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Negligent Homicide

Penal Code 192(b) PC - Negligent Homicide in California

Negligent homicide in California is a crime when someone commits an act of criminal negligence that leads to the taking of a human life. Criminal negligence is when someone ignores a known or obvious risk or disregards the safety of others.

PC 192(b) negligent homicide is an act of criminal negligence resulting in someone's death.

In California, negligent homicide cases are filed as Penal Code 192b PC involuntary manslaughter. Suppose someone is texting and driving at a high rate of speed and strikes and kills a pedestrian crossing the street at an intersection. In that case, the driver could be charged with negligent homicide.

PC 192(b) says, "Involuntary-in the commission of an unlawful act, not amounting to a felony; or in the commission of a lawful act which might produce death, in an unlawful manner, or without due caution and circumspection. This subdivision shall not apply to acts committed in driving a vehicle."

Notably, criminal negligence is more than just ordinary negligence. It's extreme carelessness, inattention, or mistake in judgment. It means someone acted in a reckless way that creates a high risk of great bodily injury or death, and a reasonable person would have known that acting that way would create such a risk.

To convict someone of negligent homicide, the district attorney must prove that the defendant committed a crime or a lawful act in an unlawful manner and committed the crime or act with criminal negligence that caused the death of another person.

What is Negligent Homicide?

The district attorney will prosecute negligent homicide cases under California Penal Code 192(b) PC, which is characterized as involuntary manslaughter.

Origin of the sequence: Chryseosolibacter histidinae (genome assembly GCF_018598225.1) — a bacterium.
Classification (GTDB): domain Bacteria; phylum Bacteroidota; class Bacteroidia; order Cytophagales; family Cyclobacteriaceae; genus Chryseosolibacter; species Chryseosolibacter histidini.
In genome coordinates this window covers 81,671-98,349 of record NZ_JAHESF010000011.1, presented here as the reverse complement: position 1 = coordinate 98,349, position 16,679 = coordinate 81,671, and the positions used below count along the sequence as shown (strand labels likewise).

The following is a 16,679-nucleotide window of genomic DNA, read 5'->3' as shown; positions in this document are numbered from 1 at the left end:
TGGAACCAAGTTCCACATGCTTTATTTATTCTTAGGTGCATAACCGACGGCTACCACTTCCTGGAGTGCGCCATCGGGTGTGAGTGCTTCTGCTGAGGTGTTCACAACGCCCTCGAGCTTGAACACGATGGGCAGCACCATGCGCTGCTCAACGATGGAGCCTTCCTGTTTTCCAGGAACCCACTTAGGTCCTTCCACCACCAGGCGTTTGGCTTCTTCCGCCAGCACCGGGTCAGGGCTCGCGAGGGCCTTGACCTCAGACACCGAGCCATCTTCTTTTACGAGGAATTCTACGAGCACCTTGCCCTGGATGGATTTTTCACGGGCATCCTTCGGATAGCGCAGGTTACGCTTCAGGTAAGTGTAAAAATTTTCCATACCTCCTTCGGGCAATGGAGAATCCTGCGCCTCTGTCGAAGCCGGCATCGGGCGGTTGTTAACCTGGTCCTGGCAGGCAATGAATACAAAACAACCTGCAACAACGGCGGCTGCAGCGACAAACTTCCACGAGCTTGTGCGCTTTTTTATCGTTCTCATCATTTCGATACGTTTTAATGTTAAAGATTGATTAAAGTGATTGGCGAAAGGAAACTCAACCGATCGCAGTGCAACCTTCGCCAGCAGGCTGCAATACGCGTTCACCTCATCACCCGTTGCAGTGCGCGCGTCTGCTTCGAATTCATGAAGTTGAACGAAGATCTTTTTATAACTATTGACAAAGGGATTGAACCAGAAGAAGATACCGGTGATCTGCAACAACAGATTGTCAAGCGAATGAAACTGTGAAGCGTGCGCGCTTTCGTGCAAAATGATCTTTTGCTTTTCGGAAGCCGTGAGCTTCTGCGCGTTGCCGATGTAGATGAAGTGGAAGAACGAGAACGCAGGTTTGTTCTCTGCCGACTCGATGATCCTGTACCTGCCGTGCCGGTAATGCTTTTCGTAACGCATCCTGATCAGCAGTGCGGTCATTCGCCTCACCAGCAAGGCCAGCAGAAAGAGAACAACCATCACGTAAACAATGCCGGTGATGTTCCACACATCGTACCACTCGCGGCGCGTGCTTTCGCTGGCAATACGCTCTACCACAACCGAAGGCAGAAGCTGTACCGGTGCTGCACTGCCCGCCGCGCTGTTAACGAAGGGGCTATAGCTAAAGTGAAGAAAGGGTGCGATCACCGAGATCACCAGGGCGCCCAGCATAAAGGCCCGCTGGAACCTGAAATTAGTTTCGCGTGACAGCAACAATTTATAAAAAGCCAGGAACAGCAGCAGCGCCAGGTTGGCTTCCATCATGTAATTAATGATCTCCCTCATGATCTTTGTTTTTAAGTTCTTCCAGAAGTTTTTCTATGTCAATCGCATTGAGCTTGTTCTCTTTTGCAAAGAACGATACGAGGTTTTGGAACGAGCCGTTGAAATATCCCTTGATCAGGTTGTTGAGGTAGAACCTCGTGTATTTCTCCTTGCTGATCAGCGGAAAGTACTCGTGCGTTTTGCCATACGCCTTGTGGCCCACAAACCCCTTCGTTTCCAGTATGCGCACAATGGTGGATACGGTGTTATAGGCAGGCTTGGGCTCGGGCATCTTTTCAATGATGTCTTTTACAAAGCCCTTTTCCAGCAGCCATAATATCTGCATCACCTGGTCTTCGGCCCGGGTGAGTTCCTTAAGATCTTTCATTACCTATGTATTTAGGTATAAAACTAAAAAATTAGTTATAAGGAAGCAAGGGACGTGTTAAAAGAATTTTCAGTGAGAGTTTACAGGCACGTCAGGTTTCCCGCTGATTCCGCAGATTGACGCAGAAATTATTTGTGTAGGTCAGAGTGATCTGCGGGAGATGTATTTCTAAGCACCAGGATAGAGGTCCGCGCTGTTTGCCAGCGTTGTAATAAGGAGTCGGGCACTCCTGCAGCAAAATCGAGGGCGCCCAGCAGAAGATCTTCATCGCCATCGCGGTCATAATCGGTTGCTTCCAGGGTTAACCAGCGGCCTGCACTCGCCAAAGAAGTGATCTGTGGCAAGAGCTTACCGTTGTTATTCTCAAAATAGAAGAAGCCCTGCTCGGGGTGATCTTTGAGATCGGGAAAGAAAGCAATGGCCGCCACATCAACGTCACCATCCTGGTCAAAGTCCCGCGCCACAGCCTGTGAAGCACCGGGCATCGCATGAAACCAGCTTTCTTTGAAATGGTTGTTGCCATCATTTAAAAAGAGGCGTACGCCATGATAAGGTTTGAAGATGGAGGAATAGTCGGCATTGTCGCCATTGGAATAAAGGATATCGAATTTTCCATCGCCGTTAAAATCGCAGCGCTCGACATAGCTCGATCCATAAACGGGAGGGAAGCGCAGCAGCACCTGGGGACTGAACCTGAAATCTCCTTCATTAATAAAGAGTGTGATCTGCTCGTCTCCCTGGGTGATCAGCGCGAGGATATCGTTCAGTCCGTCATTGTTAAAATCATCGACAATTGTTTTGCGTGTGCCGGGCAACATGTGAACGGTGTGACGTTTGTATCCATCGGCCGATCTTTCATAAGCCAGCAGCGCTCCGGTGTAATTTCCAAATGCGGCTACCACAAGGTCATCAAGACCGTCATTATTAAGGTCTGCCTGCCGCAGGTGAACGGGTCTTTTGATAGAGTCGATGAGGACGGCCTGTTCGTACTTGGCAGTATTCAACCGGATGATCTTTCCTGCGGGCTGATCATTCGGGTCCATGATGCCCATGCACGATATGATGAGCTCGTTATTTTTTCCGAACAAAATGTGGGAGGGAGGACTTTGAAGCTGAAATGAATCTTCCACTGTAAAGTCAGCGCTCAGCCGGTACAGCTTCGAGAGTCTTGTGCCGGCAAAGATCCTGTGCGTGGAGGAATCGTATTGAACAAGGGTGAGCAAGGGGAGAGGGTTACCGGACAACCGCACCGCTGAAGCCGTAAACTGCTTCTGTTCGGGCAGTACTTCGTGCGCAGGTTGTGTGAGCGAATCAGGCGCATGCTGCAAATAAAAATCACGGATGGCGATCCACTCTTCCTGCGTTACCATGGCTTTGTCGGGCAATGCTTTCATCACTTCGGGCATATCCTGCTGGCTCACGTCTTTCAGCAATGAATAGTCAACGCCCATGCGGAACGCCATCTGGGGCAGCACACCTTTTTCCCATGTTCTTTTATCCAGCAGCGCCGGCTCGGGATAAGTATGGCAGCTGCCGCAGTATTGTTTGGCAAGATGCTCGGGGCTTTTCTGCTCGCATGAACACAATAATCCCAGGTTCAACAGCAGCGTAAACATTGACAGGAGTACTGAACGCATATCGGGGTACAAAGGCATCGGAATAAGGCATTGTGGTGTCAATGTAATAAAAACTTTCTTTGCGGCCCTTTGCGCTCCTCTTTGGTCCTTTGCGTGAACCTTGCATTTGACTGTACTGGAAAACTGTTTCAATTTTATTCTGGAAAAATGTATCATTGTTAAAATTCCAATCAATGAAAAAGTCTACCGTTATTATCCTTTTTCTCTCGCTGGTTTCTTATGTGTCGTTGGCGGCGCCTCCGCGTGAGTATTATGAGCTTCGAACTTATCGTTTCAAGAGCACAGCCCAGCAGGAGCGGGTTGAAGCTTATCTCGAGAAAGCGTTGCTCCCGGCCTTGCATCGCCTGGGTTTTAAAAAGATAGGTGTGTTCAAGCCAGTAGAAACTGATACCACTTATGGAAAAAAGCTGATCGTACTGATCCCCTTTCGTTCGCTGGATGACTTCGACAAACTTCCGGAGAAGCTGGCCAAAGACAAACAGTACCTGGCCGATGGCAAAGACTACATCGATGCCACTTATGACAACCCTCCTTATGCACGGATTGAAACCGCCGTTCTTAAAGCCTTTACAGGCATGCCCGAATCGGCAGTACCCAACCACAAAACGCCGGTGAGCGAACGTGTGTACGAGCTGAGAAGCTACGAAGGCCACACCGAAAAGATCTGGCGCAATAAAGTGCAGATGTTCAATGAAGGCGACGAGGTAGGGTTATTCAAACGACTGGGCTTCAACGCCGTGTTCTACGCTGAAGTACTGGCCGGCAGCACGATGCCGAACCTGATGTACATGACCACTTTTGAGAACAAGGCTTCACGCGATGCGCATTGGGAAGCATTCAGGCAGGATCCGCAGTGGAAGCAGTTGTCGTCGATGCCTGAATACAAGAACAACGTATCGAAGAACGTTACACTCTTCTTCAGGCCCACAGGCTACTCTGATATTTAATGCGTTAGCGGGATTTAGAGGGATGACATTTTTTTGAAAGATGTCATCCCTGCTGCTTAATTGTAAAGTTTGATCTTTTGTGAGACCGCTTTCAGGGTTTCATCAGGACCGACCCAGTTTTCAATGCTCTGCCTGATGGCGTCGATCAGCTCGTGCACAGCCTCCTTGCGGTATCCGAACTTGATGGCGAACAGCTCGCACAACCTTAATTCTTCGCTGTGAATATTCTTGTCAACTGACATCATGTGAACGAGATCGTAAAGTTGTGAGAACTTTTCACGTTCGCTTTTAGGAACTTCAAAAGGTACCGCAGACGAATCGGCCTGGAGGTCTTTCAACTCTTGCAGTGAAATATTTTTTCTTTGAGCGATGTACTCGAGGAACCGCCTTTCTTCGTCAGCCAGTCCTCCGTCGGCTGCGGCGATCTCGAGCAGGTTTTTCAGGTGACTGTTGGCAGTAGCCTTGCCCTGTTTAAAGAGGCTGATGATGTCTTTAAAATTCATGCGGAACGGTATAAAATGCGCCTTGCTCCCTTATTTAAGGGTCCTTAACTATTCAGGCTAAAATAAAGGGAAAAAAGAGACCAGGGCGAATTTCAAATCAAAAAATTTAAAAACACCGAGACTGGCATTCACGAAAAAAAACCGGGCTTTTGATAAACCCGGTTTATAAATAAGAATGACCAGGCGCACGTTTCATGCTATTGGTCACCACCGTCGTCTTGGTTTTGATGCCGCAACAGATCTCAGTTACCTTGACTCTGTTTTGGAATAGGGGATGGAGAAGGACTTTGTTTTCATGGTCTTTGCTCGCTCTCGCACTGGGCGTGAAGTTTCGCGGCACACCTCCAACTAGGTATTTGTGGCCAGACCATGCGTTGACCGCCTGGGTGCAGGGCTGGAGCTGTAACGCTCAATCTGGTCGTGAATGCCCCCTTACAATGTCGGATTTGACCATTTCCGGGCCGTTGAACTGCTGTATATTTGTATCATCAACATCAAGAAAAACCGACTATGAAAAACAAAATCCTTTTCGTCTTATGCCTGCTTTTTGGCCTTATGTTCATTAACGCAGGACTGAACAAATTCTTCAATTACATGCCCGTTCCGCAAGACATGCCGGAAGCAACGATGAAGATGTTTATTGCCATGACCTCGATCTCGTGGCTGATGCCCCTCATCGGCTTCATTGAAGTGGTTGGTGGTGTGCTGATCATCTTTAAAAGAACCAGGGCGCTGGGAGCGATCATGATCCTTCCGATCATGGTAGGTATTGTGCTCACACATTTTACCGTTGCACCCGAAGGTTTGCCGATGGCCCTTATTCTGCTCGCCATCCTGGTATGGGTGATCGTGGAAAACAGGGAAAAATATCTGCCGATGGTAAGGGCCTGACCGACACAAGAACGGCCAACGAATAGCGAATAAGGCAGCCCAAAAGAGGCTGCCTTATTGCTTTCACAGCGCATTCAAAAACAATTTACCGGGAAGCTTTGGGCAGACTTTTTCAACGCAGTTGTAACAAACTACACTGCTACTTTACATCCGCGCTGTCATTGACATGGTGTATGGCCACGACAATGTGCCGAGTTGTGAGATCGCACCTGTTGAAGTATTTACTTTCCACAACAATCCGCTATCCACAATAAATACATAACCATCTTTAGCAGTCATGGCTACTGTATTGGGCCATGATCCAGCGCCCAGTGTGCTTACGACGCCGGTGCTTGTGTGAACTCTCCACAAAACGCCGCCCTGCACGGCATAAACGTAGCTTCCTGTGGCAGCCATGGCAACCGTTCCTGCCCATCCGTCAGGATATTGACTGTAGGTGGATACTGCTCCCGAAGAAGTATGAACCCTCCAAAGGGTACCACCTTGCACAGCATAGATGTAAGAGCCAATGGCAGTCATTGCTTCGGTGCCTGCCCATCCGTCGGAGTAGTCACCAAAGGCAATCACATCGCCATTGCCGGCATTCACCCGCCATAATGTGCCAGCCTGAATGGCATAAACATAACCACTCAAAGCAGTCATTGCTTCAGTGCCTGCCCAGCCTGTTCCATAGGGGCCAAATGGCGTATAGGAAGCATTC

This crime occurs when a death results from a non-felony unlawful act or during the commission of a lawful act that may produce death or a failure to perform a duty that demonstrates a disregard for human life or indifference to the consequences.

This law does not apply to deaths resulting from intentional acts, which are prosecuted under other laws. Instead, the crucial element of the crime is the level of negligence or carelessness involved. The district attorney must prove several elements of the crime to establish negligent homicide, such as the following:

  • The defendant committed a negligent act or failed to perform a duty where such negligence is considered a gross deviation from the standard conduct that a reasonable person would observe under the same situation.
  • The neglect was dangerous to human life, meaning the act must be inherently dangerous or done under circumstances likely to cause great bodily harm or death.
  • The negligent act caused someone's death. There must be a direct causal link between the defendant's act or inaction and the victim's death.

To obtain a conviction for involuntary manslaughter, prosecutors must prove beyond a reasonable doubt that the defendant acted with criminal negligence.

This means they must demonstrate that the defendant's actions were more than a mistake, judgment error, or accident. Instead, they must show that the defendant's conduct was a gross deviation from how a reasonable person would act in a similar situation.

Negligent Homicide - Quick Facts